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Buffalo doctor looking for state aid to better serve communities hit hard by COVID

New York State plans to allocate $15 million to communities that have been disproportionately affected by COVID-19.

BUFFALO, N.Y. — One Buffalo primary care doctor is already taking action, 24 hours after Governor Cuomo announced that he would be allocating $15 million from the state budget to help promote vaccinations and support communities across that the state that have been disproportionately affected by COVID-19.

Dr. Raul Vazquez has been serving the East Side for over thirty years. Founder of Urban Family Practice, Vazquez says he has seen first had just how hard black and brown communities have been hit as a result of inequitable distribution of healthcare - which the pandemic only intensified.

Throughout the pandemic Vazquez has used his mobile medical clinic, which he says he designed to respond like an ER in as many ways as possible. The goal: to meet the needs of communities out in their actual community.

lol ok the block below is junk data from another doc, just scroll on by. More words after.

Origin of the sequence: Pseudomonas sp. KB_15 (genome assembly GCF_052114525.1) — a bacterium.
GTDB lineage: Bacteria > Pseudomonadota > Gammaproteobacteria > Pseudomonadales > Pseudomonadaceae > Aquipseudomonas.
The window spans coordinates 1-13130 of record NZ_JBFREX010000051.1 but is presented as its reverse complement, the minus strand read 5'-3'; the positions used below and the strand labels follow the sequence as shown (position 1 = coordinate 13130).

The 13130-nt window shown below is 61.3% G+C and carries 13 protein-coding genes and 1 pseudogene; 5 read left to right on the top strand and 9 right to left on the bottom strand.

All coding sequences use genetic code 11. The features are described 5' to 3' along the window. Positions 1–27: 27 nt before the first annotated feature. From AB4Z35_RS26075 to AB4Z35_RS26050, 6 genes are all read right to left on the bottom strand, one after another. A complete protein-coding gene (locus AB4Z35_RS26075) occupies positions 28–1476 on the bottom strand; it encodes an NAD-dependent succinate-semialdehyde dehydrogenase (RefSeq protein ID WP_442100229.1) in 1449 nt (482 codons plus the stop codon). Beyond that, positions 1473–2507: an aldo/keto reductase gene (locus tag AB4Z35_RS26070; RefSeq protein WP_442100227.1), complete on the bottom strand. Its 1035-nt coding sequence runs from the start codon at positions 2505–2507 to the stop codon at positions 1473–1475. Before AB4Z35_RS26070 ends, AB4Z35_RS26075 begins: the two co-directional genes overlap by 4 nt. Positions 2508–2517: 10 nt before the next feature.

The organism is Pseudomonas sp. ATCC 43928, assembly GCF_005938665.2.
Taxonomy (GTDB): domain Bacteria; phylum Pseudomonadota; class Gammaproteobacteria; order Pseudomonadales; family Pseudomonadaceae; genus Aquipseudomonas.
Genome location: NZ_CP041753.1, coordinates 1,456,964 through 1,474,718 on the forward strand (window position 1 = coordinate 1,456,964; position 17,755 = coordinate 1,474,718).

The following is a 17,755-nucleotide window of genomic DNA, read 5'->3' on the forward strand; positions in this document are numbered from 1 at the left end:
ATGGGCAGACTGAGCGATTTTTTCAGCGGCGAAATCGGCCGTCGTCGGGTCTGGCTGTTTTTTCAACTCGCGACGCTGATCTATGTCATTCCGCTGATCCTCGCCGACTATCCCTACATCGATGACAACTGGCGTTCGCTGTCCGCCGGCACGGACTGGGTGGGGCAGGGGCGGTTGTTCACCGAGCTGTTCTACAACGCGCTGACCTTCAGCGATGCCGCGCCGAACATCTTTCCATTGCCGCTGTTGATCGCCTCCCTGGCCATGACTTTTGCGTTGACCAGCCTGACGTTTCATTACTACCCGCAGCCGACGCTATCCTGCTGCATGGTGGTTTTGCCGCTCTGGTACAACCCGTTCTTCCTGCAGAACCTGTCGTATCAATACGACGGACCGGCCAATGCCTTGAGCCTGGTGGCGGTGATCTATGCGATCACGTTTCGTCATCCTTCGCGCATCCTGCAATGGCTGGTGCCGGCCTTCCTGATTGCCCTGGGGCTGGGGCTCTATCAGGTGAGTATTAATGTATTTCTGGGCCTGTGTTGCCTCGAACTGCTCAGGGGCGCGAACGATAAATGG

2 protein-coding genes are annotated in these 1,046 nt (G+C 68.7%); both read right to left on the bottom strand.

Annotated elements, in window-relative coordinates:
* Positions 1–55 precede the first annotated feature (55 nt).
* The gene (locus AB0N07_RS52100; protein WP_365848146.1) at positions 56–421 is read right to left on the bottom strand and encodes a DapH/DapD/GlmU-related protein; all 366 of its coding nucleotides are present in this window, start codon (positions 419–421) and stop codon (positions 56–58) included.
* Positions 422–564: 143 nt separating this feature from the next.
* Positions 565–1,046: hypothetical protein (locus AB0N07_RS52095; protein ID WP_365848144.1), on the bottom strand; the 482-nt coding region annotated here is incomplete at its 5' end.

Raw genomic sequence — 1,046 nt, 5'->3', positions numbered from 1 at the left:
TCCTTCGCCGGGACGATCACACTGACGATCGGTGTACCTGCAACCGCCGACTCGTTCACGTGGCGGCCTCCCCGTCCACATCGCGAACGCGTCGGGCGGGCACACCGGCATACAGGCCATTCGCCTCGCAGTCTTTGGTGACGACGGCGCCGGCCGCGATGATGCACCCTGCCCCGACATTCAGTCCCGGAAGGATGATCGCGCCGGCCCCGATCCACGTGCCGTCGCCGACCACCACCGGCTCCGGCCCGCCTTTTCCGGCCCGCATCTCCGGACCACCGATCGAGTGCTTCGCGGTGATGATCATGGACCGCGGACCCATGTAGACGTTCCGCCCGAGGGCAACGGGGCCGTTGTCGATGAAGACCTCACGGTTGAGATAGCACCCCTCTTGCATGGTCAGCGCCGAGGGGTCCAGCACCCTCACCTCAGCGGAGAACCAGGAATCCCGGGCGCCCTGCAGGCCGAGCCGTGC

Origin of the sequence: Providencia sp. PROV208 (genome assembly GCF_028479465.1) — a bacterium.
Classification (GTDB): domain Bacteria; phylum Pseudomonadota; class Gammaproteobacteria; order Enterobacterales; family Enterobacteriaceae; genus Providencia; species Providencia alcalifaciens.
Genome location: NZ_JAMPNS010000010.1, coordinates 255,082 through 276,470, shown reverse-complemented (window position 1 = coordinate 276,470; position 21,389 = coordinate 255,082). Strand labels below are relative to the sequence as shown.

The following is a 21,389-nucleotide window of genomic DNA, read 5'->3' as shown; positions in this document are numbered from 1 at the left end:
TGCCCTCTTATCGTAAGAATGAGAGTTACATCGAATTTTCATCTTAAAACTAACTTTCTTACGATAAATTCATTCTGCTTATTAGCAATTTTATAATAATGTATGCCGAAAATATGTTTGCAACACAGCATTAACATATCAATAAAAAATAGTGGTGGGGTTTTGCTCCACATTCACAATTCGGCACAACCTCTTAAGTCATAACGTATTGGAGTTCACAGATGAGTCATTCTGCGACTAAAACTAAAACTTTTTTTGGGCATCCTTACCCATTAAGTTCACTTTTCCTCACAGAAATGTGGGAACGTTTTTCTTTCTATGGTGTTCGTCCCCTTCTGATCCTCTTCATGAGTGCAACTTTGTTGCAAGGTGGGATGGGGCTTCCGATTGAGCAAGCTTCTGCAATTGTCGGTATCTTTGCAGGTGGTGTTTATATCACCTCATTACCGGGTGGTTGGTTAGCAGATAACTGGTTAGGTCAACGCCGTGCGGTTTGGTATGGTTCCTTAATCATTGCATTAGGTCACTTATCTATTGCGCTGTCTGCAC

"We have to create these mobile systems for the future, because healthcare is going to be delivered quite differently," Vazquez says.

In response to Cuomo's announcement, Vazquez and his team put together a $2,618,096 dollar proposal requesting financial support that would help purchase an additional three more mobile medical clinics to service those communities that are still being underserved and overlooked.

Of the 117 zip codes identified by the State as having met the criteria of concern of having above average positivity rates and below average vaccination rates there is only one zip code in Erie County - 14215.

"In some communities, like the 14215, the approach there can't be hospital based. It can't often be just practice-based either, you've got to re-design the model to become more mobile, you've really got to go door to door in some of these settings," Vazquez explains. 

The help from state funding, Vazquez says, is helping the Western New York community create a rapid response for the future. 

Vazquez tells 2 On Your Side, "These units are not going to go away. You now have a format by where you can get into communities that are struggling to help themselves and delivery primary care."

No details have been released on if or when residents living in the 14215 neighborhood could see benefits from state aid.

The state has also yet to respond to Dr. Vazquez's proposal. 

This story is developing.